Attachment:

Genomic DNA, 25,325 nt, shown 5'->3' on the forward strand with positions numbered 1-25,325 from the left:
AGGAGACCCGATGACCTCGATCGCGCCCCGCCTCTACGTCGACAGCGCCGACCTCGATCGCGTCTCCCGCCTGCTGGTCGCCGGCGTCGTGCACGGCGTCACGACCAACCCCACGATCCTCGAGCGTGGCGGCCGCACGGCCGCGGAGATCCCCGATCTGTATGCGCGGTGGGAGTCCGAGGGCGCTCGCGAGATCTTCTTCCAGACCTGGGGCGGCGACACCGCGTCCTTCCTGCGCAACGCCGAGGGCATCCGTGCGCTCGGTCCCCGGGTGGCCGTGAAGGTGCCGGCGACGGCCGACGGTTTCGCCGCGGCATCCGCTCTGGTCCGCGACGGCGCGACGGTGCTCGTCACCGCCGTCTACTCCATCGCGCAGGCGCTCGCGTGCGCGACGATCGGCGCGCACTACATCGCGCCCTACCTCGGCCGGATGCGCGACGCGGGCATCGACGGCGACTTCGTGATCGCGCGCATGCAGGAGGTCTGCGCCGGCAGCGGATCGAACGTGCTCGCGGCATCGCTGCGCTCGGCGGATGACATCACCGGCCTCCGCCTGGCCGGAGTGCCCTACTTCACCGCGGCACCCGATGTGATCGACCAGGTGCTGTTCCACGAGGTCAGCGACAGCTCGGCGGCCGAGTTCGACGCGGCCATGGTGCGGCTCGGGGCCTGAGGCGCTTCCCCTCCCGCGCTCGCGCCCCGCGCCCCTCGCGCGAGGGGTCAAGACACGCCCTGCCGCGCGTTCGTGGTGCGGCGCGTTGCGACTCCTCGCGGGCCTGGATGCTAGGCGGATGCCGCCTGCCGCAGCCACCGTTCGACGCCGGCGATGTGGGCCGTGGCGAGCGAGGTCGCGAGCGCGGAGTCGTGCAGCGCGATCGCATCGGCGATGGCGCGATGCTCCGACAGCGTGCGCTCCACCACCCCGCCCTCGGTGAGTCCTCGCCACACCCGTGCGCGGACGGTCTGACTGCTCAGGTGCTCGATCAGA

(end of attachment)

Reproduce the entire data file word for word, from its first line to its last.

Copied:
Genomic DNA, 25,325 nt, shown 5'->3' on the forward strand with positions numbered 1-25,325 from the left:
AGGAGACCCGATGACCTCGATCGCGCCCCGCCTCTACGTCGACAGCGCCGACCTCGATCGCGTCTCCCGCCTGCTGGTCGCCGGCGTCGTGCACGGCGTCACGACCAACCCCACGATCCTCGAGCGTGGCGGCCGCACGGCCGCGGAGATCCCCGATCTGTATGCGCGGTGGGAGTCCGAGGGCGCTCGCGAGATCTTCTTCCAGACCTGGGGCGGCGACACCGCGTCCTTCCTGCGCAACGCCGAGGGCATCCGTGCGCTCGGTCCCCGGGTGGCCGTGAAGGTGCCGGCGACGGCCGACGGTTTCGCCGCGGCATCCGCTCTGGTCCGCGACGGCGCGACGGTGCTCGTCACCGCCGTCTACTCCATCGCGCAGGCGCTCGCGTGCGCGACGATCGGCGCGCACTACATCGCGCCCTACCTCGGCCGGATGCGCGACGCGGGCATCGACGGCGACTTCGTGATCGCGCGCATGCAGGAGGTCTGCGCCGGCAGCGGATCGAACGTGCTCGCGGCATCGCTGCGCTCGGCGGATGACATCACCGGCCTCCGCCTGGCCGGAGTGCCCTACTTCACCGCGGCACCCGATGTGATCGACCAGGTGCTGTTCCACGAGGTCAGCGACAGCTCGGCGGCCGAGTTCGACGCGGCCATGGTGCGGCTCGGGGCCTGAGGCGCTTCCCCTCCCGCGCTCGCGCCCCGCGCCCCTCGCGCGAGGGGTCAAGACACGCCCTGCCGCGCGTTCGTGGTGCGGCGCGTTGCGACTCCTCGCGGGCCTGGATGCTAGGCGGATGCCGCCTGCCGCAGCCACCGTTCGACGCCGGCGATGTGGGCCGTGGCGAGCGAGGTCGCGAGCGCGGAGTCGTGCAGCGCGATCGCATCGGCGATGGCGCGATGCTCCGACAGCGTGCGCTCCACCACCCCGCCCTCGGTGAGTCCTCGCCACACCCGTGCGCGGACGGTCTGACTGCTCAGGTGCTCGATCAGA